Friday, February 24, 2012
Besides growing a human being in my body, I also kept up with this little project, and after seeing them all together like this I'm really glad I did. This is documentation of the greatness of my girth from the first week I noticed I looked different to the actual moment before we left for the hospital to have Maya--from 10-37 weeks. Thank you to my ever patient husband and photographer who kindly ignored my requests to make me look skinny.
Monday, February 20, 2012
There are three things you can be certain of as a new parent--you will be knocked off your feet with a staggering love for your baby, you will not sleep as much as you want to and you will find that within a matter of days, if not hours, poop will become a contstant companion. The part of your new life that is not already consumed with feeding, rocking, playing with and taking an ungodly number of pictures of your baby will be spent dealing with what comes out of the baby.
In one of our pre-natal classes when the instructor told us that newborns could go through 10-12 diapers a day I thought that was a comical overexaggeration and I chuckled at her funny joke, if only to be polite. As it turns out, some newborns, mine for instance, can actually meet that number and exceed it on a surprisingly regular basis. Why? Why? In fact, she was born with the incredible talent to dirty a diaper while it was being changed, amazing. At first I thought, "What a clever little baby I have! How quick she is! How cute!" But after a few instances in the darkness of night, under the veil of exhaustion, when I didn't think it necessary to open my eyes while changing a diaper only to find upon getting back into bed that I had poop actually on my person and when I checked the baby she was also partially submerged in the substance--only then did the amazement fade. The dismaying part of finding poop on yourself in the middle of the night is not that EW poop is gross but that you have to waste precious minutes of sleep changing yourself and the babe. Changing diapers can be enjoyable too! I get to play with her little toes and tickle her tummy and since she started smiling diaper changes are so much more fun, I think she knows that it's a funny situation and usually smiles and giggles away the whole time.
A foolish new parent will leave the house for the first time without carefully mapping out their intended route and making note of where the diaper changing facilities are along the way. Foolish indeed. It is also foolish to assume that there are diaper changing facilities in all bathrooms in all stores in all public places. False! There are not. At least not in this country. (I intend to make notes of baby-changing-friendly places when we are in Texas in April and I'm hoping that Chick Fil A is one of them because I plan on spending a nice chunk of time there.) Nothing strikes fear in the soul of a new parent more than being out with a baby whose diaper has failed you and not being able to find a place to change her, especially in the winter when a park bench will not do. I once saw a mom with terror in her eyes lurch into the Starbucks I was sitting in, empty the contents of her diaper bag at a table and change her little baby there and then. I don't think I have the audacity to do that, but then again I haven't needed to yet. Maya has been changed in the car on a few occasions.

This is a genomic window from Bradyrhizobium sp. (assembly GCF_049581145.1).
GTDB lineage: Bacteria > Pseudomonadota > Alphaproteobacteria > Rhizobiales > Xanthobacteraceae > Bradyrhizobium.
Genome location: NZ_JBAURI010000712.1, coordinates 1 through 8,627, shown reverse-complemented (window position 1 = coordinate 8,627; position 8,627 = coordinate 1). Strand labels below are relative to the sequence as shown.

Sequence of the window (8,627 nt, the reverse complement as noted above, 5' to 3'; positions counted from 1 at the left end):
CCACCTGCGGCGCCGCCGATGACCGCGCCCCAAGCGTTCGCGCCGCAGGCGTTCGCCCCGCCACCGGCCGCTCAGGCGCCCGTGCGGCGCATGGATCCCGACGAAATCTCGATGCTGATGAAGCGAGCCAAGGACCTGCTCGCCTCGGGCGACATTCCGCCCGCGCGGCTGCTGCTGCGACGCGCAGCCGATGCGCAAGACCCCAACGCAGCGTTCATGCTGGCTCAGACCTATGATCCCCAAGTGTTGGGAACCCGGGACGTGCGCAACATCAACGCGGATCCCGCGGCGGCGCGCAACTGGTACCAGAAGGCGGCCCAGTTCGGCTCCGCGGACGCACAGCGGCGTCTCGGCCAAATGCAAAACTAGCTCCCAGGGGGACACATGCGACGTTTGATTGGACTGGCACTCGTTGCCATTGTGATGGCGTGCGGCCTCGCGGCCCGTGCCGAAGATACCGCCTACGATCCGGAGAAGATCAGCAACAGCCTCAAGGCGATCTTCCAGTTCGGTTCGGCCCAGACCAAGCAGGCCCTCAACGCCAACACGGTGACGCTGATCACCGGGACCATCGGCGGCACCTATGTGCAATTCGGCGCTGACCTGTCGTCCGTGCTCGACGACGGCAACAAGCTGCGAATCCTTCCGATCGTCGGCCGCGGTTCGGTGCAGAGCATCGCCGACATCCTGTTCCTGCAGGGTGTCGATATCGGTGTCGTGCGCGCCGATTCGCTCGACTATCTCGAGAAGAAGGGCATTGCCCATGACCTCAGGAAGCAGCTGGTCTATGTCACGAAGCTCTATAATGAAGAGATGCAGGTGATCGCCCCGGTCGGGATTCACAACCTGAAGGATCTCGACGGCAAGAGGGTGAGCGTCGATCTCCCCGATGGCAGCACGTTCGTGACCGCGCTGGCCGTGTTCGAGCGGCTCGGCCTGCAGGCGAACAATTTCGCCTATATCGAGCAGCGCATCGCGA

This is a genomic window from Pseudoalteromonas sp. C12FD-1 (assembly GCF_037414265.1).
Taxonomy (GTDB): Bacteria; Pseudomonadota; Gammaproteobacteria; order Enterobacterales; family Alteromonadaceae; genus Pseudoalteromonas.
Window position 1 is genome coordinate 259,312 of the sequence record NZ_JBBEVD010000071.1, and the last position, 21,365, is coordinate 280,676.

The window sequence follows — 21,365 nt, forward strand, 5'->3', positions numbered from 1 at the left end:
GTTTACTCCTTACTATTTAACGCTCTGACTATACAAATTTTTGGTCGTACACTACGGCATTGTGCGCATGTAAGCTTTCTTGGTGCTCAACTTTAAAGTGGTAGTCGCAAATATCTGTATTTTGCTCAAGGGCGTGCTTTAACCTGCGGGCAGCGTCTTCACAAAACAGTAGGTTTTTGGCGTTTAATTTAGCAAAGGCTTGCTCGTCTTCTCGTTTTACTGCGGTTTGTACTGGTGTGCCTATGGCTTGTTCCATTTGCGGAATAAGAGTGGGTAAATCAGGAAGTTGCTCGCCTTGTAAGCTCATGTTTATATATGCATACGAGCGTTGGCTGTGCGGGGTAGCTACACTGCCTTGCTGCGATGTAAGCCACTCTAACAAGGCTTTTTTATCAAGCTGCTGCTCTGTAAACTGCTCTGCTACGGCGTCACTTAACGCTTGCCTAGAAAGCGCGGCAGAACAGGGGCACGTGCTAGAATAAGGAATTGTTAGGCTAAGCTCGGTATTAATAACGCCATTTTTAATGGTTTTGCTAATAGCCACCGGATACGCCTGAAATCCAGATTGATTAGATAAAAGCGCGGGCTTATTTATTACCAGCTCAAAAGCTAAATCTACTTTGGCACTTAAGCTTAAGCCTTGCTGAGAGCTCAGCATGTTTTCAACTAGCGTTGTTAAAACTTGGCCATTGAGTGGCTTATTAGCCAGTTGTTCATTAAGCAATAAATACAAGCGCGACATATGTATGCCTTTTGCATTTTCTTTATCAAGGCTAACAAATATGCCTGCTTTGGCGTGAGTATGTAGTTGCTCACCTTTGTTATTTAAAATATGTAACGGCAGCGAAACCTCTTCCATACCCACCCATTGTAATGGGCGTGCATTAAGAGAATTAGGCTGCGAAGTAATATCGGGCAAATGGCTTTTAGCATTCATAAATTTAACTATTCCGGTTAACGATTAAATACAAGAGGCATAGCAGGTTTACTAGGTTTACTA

Speaking of changing rooms, enter one and you have entered a whole new world previously closed off to you because you had absolutely no reason whatsoever to go in one. On our first time out with Maya, Sam and I came to the point of no return where we had to change her diaper and so we sought out one of the two known baby changing facilities in the town where we live. Upon stepping into the chamber we were immediately assaulted by the strangest of statements, "OOoooOOOoooOOOHHHHh WHAT A BIIIIIIG POOOOOOOO!!!! Mommy's little boy is soooo gooooood WOWOWOWOWOWWWWW Looook at THAAAAT!!!!!" and I couldn't believe that this was part of our new life, that exclamations like that are completely normal. I have made some very close friends in changing rooms since, even if those friendships only last for as long as it takes to change a diaper. You always leave knowing how old the babies are who were in there, their names, their approximate weight and how well they sleep at night. Oh how we miss little Martin from the service station on the M4 between Bristol and Swindon who we met on the way to London! We will never see him again, yet I will always wonder if that top tooth ever came in! Sweet little Floella from the changing room in town who had just turned 4 months and had pooped all over her last change of clothes that her mom brought with her! What a cheeky little monkey she was!